Throughout Somalia, Bantu communities have been subject to discrimination for centuries. In Garaash they have their own community, far away from the prejudice and marginalisation of the wider community. The small riverine village of Garaash is 20km far from Beledweyne town, and it is an old village entirely occupied by the Bantu minority groups who come from the region. Garash is home to 280 households. The self-imposed physical separation means that these communities need to be specifically targeted for assistance. In Garaash, DFID has funded several interventions through Cesvi and the BRCiS Consortium, among which unconditional cash transfers to 100 households, supply of 23 donkey carts and restocking for the most vulnerable agro-pastoral households.
Deeq Sahal was born and raised in Garaash. He’s a 40 years old father of eight children, and has been a farmer for his whole life. He and his family depend on the four hectares of farm they own. Like many of his neighbours, Deeq knows no other way of life: “I have never lived outside Garaash, this is my home where my parents were born, where I was raised and where my children are growing up”. Working in the fields, Deeq produces maize, onions, tomatoes, peppers, coriander and much more. Although the production capacity is low, it is enough to sustain the family and to sell the rest of the crop to Beledweyne. “The market doesn’t care about minority or majority clans: as long as we bring to the market good quality and competitive products, people will trade with us”, Deeq says.
Deeq was one of the community members to be included in a 14-day cash for work program to rehabilitate the community canals. “Before we rehabilitated the canals they were out of order, now the farmers can use them. For the first time, we will able to farm during a drought period”.
In addition to the canal rehabilitation, cash for work focused on cleaning the main road which leads to the town, an initiative that opened the route to travel, especially in the rainy season. “Before cleaning, we used to get blocked into the village: when the thorn bushes grew too much, it was impossible to pass with our donkeys. During the rainy season it was even worse because the road was a mud path. Now we have covered the path with stones to prevent the rains from completely closing the road. This is helpful to facilitate trading between the village and the town. Without it, we would be able to produce but not to sell”.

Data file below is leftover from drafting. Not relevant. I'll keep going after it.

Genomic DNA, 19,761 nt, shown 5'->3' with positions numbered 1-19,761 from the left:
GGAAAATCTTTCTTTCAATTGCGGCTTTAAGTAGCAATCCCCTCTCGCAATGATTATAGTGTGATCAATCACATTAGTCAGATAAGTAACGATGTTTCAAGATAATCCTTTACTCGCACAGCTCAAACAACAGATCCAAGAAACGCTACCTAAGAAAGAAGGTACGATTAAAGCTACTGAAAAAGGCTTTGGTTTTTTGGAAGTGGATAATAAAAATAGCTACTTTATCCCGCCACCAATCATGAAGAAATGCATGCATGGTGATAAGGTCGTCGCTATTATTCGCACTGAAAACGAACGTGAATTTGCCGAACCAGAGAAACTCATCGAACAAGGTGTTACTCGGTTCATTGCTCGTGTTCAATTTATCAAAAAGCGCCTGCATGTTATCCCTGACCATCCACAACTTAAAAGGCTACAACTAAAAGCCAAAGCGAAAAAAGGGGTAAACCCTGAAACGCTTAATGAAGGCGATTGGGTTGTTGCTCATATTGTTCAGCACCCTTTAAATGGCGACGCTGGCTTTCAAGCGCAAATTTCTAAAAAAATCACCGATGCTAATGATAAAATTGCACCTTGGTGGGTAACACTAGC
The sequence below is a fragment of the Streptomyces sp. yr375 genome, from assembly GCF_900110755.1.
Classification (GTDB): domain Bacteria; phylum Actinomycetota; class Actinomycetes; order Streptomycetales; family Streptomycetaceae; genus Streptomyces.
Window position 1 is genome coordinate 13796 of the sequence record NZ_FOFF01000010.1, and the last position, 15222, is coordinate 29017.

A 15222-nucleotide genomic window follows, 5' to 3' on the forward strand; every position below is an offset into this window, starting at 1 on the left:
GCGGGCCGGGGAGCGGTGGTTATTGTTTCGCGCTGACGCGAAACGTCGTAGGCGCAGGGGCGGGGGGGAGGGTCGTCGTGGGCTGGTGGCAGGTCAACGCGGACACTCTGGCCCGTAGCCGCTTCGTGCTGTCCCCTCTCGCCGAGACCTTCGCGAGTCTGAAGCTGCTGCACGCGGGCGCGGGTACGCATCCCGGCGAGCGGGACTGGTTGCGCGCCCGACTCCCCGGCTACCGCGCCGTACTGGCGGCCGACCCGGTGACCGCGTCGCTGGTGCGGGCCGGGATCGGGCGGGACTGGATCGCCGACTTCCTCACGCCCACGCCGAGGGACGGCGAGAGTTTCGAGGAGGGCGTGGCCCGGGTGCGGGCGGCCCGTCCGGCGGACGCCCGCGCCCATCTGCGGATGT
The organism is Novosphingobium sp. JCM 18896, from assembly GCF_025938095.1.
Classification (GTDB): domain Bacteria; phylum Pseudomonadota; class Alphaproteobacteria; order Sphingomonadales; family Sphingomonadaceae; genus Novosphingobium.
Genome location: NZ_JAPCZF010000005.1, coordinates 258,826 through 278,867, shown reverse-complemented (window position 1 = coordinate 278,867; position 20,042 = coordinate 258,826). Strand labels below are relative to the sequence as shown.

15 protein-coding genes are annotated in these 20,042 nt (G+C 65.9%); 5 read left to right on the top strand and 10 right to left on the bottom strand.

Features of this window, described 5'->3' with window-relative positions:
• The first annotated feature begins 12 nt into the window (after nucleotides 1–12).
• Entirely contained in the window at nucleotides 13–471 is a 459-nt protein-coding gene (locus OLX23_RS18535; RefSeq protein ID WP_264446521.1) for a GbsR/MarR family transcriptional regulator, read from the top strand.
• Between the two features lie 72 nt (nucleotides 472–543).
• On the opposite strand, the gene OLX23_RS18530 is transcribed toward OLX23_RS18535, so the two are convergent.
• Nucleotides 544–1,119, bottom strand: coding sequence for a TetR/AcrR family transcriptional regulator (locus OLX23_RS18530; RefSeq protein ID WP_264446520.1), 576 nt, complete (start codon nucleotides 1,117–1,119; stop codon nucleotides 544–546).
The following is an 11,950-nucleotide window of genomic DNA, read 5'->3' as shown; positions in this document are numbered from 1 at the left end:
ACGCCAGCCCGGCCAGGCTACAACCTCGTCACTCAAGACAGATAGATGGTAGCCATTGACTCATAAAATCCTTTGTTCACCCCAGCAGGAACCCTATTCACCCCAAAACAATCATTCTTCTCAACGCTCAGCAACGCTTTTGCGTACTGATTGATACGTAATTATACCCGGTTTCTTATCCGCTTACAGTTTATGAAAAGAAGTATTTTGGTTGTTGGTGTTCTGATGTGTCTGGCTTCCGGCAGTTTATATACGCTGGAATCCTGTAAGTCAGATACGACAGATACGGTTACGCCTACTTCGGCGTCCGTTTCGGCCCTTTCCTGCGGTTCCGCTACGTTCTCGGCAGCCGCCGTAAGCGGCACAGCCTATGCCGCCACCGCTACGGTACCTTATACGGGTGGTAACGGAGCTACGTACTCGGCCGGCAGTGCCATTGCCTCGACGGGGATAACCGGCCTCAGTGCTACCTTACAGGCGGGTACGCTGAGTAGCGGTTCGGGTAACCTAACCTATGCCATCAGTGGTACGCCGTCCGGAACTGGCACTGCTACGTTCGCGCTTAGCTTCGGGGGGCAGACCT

Deeq is satisfied with what Cesvi has done for his community: “Thanks to the canals rehabilitation, we can eat what we produce. My children and my wife are healthy and they are rarely sick, we eat three meals a day and we are able to sustain our livestock as well”.
Despite this, he and his wife are getting more and more worried: “Rains have been poor for a few years now. We are not sure if we will be able to go on farming. We would like more initiatives like the cash for work: it gave us a sense of community, we worked together on initiatives that were good for everyone, and we also got paid for it”.
The range of initiatives carried out by Cesvi in Garaash contributed to build the community resilience. Also, they gave people ambition to go beyond their own farms and share a more sustainable communal living. Now Deeq, and many others like him in Garaash, wish they will be able to create job opportunities that benefit the entire community.